“He told me that he hadn’t been out on the beach in a long time because of his knees. I told Dave Baker about it and Dave Baker took the ball and ran with it,” Brookshire says.
Early on a rainy morning in July, before Baker’s elite ocean rescue squad deployed to the strand, they picked up George at home and brought him to the back side of the old fire station, where they held a simple ceremony honoring George for his years as the oldest living lifeguard at Wrightsville Beach.
“It grew really fast,” says Baker, Wrightsville Beach Ocean Rescue (WBOR) director. “Grace approached me through another person and it turns out [the late WBOR Capt.] Jeremy Owens had told George he would take him for a ride. Then we lost Jeremy. And I said, yeah, we’re going to make this happen.”
Baker first picked George up at his house carrying lifeguard swag: hat and T-shirt, which he immediately donned before climbing into Baker’s truck for a ride up the strand.
“George deserves this because he paved the way and set the groundwork for what Wrightsville Beach Ocean Rescue is today,” Baker says. “It was because of him and the others, with the little they had, they were still saving lives and making a difference.”
In the old fire station’s back bay, among the young, athletic present-day lifeguards, most 70 years his junior, George was all smiles. Baker presented George with an orange whistle and a rescue buoy signed by all the lifeguards.
Son George III has hung the buoy over the fireplace in George’s cottage.
“I was really impressed with the guard corps. They are very professional nowadays,” George says.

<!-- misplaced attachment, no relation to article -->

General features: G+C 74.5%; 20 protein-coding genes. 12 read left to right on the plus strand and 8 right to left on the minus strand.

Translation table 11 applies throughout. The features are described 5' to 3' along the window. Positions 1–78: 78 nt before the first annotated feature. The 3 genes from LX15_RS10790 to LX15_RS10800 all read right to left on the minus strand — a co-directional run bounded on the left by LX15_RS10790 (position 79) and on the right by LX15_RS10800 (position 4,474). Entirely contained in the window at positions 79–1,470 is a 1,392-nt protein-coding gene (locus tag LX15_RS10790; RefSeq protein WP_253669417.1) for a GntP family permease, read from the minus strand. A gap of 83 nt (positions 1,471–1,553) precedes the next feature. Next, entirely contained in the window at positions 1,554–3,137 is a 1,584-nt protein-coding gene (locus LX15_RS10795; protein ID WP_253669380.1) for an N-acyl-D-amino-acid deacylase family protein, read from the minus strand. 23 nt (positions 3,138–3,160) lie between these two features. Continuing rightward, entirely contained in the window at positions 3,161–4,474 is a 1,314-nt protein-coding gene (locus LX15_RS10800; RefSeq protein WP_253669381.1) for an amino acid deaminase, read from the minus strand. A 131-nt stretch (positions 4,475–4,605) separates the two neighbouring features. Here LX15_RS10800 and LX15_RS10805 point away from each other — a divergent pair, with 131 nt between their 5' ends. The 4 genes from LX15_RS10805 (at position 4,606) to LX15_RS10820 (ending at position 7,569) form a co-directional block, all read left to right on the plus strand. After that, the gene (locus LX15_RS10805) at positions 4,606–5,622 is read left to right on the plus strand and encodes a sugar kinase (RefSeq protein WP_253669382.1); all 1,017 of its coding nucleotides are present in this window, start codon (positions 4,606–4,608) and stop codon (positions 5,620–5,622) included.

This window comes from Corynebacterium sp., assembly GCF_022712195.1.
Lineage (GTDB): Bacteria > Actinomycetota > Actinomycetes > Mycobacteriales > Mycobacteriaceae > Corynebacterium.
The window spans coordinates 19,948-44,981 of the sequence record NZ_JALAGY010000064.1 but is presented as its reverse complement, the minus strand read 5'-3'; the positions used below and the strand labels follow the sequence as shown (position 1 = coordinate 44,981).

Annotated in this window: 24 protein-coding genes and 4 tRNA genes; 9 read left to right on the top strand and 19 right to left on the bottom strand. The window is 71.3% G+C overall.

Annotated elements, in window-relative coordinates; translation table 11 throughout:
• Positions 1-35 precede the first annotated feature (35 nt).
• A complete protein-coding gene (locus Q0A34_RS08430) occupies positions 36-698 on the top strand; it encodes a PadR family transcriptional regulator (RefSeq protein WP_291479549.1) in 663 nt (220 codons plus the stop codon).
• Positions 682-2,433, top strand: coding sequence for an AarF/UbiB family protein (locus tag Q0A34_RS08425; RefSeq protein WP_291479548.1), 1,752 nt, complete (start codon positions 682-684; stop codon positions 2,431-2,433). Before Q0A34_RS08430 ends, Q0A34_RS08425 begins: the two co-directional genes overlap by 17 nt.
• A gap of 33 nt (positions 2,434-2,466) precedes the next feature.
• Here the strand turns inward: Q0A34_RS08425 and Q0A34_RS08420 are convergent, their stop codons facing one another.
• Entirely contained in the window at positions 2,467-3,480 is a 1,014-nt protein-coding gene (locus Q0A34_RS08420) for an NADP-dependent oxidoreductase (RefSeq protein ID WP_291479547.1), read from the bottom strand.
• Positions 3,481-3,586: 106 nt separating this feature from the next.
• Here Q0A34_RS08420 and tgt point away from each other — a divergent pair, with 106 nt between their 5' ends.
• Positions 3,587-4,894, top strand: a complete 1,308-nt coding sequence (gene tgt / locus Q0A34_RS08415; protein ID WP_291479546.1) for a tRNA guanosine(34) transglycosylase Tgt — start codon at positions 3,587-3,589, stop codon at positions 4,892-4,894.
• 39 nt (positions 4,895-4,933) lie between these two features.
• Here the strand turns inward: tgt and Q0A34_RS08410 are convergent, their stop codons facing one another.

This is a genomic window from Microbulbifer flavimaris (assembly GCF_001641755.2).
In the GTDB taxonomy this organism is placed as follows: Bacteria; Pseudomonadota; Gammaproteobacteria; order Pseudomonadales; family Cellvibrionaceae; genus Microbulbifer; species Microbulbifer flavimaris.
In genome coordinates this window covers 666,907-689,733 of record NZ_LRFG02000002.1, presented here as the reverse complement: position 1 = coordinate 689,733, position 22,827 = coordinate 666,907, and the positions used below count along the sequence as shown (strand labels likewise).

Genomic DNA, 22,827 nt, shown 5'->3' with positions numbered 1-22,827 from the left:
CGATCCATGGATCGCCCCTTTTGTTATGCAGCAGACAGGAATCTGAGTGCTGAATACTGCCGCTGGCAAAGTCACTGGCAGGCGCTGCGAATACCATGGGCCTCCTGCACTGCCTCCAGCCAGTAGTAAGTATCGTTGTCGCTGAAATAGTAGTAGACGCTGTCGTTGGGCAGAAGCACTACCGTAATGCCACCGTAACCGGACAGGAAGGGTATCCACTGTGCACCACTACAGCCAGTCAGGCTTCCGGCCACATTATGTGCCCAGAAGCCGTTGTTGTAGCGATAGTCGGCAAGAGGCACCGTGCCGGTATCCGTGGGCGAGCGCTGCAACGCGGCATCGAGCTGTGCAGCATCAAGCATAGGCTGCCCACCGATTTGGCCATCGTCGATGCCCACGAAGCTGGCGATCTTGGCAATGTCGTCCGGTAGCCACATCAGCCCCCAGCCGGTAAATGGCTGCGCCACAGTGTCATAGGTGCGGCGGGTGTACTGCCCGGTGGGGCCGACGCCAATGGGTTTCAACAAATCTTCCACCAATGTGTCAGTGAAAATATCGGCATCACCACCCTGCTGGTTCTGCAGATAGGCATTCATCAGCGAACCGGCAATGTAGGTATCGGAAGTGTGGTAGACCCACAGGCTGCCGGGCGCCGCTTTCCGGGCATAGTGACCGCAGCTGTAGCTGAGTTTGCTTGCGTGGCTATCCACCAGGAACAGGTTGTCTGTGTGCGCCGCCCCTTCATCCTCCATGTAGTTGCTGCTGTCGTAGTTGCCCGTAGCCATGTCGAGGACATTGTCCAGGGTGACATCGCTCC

A photo from 1946 shows him sitting in a lifeguard stand shortly after he graduated from New Hanover High School.
“Lifeguarding wasn’t as glamorous as it is thought to be,” he says. “It is probably the most boring job in the world. Because you are not even supposed to be reading. (George is a lifelong voracious reader.) You are supposed to be looking and that is not much fun. The lifeguards in those days, as I specifically recall, we worked for the police department. There were no necessary qualifications. No one had to have first-aid experience or classes or anything like that. In addition, we had no supervision. We came to work when we were supposed to and nobody checked on that or checked when we left. And if it was raining, we went home. But in spite of the looseness, we never had a drowning at any place on the beach that had a lifeguard stand. I think that’s remarkable. That doesn’t mean that we didn’t pull a lot of people out of the surf, because we did. I remember one Fourth of July we pulled 30-something people off of the jetty at Birmingham Street,” George says.
Baker says the current squad is mostly 20ish.
“The purity of what we do has not changed since lifesaving began in the 1800s, it is man against the ocean, saving a life. That’s it, that part has not changed,” Baker says.
The WBOR has just successfully defended its title as the United States Lifesaving Association’s South Atlantic Regional champions.
George described it as an impressive day, a wonderful day. The young guards also enjoyed their time together.
“The crew was so excited and loved it. George made a difference to them. What you’re seeing is living history. They [the squad] are seeing themselves 70 years later, he did what they are presently doing at about the same age,” says Baker.
Ocean Rescue Captain Sam Proffitt drove George north to south along the strand after the ceremony and then home.
“I was thrilled at that,” George says. “I’ve seen all parts of the beach over my many years, like a jigsaw puzzle, but I had never seen it all at once.”